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ORIGINAL ARTICLE
Year : 2014  |  Volume : 41  |  Issue : 4  |  Page : 139-147

Prevalence and risk factors of liver biochemical abnormalities in patients with systemic lupus erythematosus


1 Department of Rheumatology and Rehabilitation, Cairo University, Cairo, Egypt
2 Department of Tropical Medicine, Cairo University, Cairo, Egypt

Correspondence Address:
Reem Ismail El Shazly
Department of Rheumatology and Rehabilitation, Cairo University, Cairo 12311
Egypt
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Source of Support: None, Conflict of Interest: None


DOI: 10.4103/1110-161X.147352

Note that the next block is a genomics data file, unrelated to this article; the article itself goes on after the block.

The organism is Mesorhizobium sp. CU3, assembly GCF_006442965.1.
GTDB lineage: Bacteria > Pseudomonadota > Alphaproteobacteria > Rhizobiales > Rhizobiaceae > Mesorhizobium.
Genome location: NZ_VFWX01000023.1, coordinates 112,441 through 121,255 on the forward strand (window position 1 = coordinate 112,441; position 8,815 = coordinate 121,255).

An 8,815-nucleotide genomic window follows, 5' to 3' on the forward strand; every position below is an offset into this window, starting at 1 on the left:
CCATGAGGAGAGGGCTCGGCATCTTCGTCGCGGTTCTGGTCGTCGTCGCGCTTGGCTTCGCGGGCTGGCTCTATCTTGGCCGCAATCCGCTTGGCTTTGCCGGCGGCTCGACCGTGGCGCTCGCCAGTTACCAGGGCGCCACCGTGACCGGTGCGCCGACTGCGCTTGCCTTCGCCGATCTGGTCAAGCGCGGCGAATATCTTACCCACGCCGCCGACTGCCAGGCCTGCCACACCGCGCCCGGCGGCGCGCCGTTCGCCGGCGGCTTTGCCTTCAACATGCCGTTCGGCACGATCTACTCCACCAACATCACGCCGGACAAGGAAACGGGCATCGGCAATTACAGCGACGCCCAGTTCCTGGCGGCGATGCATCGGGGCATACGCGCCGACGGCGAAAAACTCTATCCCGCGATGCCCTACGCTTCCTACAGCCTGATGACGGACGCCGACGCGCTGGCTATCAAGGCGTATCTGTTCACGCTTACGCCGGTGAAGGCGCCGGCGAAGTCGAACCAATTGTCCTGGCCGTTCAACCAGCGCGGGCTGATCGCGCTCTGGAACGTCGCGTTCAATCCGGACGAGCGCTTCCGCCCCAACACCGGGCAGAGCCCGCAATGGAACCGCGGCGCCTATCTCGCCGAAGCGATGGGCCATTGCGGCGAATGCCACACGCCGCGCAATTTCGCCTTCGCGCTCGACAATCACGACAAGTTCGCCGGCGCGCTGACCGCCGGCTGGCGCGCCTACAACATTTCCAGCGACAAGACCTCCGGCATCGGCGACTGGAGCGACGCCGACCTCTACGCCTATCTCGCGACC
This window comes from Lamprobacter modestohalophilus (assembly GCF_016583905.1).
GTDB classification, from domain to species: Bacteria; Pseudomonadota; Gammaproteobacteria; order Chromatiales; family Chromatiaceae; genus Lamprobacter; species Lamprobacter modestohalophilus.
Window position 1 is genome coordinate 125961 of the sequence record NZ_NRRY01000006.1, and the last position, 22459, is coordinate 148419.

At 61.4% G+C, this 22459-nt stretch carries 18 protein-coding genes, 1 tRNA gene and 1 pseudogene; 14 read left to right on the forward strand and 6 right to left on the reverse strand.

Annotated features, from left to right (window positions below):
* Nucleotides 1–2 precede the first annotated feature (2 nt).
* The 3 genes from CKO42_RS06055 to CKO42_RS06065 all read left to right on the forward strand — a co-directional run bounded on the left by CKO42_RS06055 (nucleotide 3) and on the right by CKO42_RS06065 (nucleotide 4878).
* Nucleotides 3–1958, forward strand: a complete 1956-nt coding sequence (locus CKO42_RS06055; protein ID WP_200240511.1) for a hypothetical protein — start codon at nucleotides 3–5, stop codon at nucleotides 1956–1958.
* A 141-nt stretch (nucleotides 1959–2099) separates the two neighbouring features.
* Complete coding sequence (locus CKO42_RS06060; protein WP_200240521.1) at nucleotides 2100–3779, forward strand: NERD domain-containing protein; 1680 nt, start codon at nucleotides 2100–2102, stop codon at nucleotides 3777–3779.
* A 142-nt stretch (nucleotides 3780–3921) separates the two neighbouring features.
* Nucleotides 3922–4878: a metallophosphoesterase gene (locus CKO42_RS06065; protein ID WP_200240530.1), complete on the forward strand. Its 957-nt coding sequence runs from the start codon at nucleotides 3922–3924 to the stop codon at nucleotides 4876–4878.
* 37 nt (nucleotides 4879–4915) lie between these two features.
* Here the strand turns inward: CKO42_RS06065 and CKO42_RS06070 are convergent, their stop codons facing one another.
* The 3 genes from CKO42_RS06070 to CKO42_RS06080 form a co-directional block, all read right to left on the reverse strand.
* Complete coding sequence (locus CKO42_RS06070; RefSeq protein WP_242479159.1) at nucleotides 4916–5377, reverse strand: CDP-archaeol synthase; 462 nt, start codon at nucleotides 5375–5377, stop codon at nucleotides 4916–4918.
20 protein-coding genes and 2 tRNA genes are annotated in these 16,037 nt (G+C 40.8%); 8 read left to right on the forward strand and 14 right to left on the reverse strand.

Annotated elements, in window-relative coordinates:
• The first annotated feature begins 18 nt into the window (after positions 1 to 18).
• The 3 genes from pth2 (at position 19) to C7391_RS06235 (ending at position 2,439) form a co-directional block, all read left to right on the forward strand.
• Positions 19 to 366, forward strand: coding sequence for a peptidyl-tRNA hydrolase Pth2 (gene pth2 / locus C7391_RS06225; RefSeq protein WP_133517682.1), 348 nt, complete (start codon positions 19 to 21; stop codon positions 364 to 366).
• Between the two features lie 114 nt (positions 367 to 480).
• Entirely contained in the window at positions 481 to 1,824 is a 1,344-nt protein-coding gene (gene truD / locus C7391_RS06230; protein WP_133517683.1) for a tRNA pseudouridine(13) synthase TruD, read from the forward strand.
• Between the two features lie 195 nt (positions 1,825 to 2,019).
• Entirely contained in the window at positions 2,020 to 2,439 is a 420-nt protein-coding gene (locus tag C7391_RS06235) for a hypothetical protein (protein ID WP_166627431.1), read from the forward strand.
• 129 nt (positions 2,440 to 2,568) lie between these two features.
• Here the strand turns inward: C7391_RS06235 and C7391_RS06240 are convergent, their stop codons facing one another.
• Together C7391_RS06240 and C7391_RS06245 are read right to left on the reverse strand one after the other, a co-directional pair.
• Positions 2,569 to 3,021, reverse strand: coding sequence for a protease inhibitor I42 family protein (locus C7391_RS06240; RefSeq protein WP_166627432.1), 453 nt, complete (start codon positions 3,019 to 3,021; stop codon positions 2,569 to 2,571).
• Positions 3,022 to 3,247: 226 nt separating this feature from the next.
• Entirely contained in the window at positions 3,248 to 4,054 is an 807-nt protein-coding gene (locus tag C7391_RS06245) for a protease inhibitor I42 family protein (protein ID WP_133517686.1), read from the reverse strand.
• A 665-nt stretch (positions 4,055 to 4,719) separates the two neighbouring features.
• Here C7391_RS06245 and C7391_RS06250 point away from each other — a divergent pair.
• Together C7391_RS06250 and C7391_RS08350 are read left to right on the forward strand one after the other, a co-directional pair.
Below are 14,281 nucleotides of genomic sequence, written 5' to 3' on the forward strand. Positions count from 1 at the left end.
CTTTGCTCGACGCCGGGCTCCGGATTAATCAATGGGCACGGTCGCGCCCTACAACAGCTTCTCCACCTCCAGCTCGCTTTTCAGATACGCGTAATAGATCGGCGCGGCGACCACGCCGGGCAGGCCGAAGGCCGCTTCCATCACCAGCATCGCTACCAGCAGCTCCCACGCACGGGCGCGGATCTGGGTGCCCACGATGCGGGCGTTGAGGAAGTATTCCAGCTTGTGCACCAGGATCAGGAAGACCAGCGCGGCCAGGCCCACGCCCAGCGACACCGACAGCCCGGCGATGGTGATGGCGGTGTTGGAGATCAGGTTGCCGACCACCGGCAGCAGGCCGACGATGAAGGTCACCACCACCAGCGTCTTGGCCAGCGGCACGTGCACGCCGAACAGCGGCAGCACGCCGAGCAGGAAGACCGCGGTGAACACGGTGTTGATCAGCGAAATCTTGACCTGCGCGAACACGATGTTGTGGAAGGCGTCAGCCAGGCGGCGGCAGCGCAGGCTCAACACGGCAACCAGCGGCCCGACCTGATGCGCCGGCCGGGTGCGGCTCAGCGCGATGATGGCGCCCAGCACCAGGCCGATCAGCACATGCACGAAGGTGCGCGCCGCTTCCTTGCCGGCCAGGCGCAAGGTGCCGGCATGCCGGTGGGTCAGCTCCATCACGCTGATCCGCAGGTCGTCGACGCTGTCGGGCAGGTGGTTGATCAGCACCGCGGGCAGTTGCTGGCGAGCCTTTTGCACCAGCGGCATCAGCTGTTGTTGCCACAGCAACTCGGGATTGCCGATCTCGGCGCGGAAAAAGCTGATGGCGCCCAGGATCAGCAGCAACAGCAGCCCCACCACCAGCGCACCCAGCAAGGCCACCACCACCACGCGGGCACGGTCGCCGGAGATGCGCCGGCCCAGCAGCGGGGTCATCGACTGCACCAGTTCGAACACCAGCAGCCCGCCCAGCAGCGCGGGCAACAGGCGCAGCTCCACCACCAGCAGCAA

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Aim of the work The aim of this work was to study the prevalence and risk factors of liver biochemical abnormalities in patients with systemic lupus erythematosus (SLE) and to investigate the cause of these abnormalities. Patients and methods A total of 200 SLE patients attending the Rheumatology and Rehabilitation Department, Cairo University, were subjected to full medical history, assessment of disease activity using SLE disease activity index, calculation of BMI, laboratory investigations including complete blood count (CBC), erythrocyte sedimentation rate, C3, C4, liver and kidney functions, lipid profile, antinuclear antibodies, and anti-dsDNA. Patients with alteration of liver functions had further laboratory tests including viral hepatitis markers, hepatitis C virus (HCV) antibodies, hepatitis B virus surface antigen and hepatitis A virus antibodies, PCR for patients who had HCV-positive tests, autoimmune hepatitis (AIH) profile (antimitochondrial antibodies, antismooth muscle antibodies, and anti-liver-kidney microsomal antibodies), antiphospholipid profile (anticardiolipin, lupus anticoagulant, and B 2 glycoproteins), creatine phoshokinase (CPK), and abdominal ultrasound. Results The prevalence of liver biochemical abnormalities was 6.5% two patients (15.4%) had HCV-positive antibodies, two patients (15.4%) had probable AIH, five patients (38.5%) had fatty liver, four patients (30.8%) had drug-induced hepatotoxicity, and two patients (15.4%) had no cause other than SLE itself. Hypertension, diabetes mellitus, and hyperlipidemia were more frequent in patients with elevated liver enzymes. Conclusion The prevalence of elevated liver enzymes among SLE patients attending the Rheumatology and Rehabilitation Department during the time of the study was 6.5%. The most common liver abnormality was found to be fatty liver, affecting 38.5% of the patients, followed by drug-induced hepatotoxicity (30.8%), and then HCV infection, AIH, and SLE (each 15.4%).


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